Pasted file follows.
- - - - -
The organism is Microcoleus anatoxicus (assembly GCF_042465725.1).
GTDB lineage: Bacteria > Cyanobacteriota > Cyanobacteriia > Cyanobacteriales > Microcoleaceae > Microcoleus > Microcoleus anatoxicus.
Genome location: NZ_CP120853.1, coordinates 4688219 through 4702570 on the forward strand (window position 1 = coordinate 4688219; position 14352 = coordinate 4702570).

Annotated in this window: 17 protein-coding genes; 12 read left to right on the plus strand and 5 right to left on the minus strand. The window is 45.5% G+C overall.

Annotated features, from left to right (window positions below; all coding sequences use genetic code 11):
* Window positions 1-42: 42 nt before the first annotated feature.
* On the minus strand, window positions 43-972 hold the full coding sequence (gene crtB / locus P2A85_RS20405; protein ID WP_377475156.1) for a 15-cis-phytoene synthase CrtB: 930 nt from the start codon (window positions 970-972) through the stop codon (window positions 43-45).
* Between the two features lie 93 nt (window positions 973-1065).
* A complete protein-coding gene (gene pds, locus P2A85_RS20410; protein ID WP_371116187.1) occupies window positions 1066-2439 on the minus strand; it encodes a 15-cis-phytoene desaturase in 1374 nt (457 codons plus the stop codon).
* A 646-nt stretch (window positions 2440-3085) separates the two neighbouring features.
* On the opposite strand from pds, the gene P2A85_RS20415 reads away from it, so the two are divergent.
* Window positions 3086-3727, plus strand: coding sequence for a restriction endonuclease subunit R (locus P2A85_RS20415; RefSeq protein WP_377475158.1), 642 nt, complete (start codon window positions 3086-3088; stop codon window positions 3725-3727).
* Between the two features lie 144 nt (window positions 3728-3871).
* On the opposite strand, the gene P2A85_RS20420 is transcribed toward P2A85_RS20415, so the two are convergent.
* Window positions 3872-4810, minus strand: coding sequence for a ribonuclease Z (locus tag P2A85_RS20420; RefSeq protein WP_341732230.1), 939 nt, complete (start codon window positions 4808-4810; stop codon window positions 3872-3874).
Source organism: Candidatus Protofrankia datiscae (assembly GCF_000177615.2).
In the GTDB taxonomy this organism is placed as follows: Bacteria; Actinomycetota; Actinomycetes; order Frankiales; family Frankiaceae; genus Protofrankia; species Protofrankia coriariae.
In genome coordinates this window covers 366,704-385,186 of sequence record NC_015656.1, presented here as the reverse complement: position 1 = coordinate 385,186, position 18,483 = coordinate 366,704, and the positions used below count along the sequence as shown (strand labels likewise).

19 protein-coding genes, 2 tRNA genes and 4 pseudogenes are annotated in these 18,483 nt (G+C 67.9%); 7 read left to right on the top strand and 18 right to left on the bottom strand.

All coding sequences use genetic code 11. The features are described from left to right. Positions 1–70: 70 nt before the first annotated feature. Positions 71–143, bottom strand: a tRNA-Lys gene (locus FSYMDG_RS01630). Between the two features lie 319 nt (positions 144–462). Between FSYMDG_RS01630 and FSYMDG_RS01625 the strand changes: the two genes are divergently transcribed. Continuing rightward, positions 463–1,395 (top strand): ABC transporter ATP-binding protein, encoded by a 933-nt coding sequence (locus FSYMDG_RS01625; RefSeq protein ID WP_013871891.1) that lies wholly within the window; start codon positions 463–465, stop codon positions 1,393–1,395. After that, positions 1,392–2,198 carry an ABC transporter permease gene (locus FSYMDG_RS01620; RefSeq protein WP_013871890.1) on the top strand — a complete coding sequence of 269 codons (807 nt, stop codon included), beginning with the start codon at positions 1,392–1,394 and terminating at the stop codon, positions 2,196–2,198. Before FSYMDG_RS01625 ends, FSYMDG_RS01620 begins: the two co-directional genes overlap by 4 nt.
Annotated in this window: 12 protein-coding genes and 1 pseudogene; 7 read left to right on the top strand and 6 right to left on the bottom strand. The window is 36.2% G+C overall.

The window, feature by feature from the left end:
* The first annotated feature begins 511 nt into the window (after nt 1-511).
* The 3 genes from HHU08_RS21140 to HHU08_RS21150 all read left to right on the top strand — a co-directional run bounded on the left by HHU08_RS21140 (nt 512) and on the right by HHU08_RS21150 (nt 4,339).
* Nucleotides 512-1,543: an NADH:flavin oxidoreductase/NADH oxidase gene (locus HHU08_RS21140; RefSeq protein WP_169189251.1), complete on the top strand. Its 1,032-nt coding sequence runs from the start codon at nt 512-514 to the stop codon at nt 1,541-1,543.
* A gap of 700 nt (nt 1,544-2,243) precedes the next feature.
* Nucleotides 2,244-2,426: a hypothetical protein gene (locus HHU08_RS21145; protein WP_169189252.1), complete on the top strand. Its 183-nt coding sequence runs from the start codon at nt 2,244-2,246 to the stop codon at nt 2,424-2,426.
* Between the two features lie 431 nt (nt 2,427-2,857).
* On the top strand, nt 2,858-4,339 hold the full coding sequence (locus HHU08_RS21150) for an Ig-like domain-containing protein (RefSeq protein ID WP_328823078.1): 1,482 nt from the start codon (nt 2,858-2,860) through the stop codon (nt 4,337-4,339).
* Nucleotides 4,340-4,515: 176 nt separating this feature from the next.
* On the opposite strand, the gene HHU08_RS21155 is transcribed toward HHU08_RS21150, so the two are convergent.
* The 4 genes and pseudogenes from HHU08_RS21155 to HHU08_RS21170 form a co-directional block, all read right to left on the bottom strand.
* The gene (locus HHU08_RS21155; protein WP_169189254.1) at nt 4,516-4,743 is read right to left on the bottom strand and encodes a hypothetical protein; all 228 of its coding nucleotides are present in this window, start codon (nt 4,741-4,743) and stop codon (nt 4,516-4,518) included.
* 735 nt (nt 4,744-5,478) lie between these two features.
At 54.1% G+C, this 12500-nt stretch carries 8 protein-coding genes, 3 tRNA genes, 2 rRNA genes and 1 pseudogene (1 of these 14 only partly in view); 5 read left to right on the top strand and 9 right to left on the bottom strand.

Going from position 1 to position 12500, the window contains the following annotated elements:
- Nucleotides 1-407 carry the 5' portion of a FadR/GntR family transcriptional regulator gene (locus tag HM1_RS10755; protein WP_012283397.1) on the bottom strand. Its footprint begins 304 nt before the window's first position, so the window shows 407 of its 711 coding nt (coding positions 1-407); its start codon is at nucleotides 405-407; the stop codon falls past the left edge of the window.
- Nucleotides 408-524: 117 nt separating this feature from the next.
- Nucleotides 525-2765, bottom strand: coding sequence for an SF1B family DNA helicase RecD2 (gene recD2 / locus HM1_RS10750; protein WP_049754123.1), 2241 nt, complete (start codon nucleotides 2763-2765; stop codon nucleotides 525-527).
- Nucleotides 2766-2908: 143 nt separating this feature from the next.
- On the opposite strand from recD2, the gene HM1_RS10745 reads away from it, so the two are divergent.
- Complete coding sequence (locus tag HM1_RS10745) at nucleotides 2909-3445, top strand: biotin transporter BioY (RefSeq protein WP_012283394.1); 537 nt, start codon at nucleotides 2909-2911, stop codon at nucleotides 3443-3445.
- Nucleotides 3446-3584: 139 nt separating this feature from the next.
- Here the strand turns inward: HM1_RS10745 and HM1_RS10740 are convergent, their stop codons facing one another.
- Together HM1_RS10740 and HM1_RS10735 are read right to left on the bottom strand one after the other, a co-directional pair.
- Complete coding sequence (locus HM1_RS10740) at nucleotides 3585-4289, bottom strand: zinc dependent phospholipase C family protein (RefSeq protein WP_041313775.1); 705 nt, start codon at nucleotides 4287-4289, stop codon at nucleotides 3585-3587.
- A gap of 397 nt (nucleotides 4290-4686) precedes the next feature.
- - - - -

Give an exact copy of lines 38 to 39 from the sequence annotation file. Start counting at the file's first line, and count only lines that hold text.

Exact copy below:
- Nucleotides 408-524: 117 nt separating this feature from the next.
- Nucleotides 525-2765, bottom strand: coding sequence for an SF1B family DNA helicase RecD2 (gene recD2 / locus HM1_RS10750; protein WP_049754123.1), 2241 nt, complete (start codon nucleotides 2763-2765; stop codon nucleotides 525-527).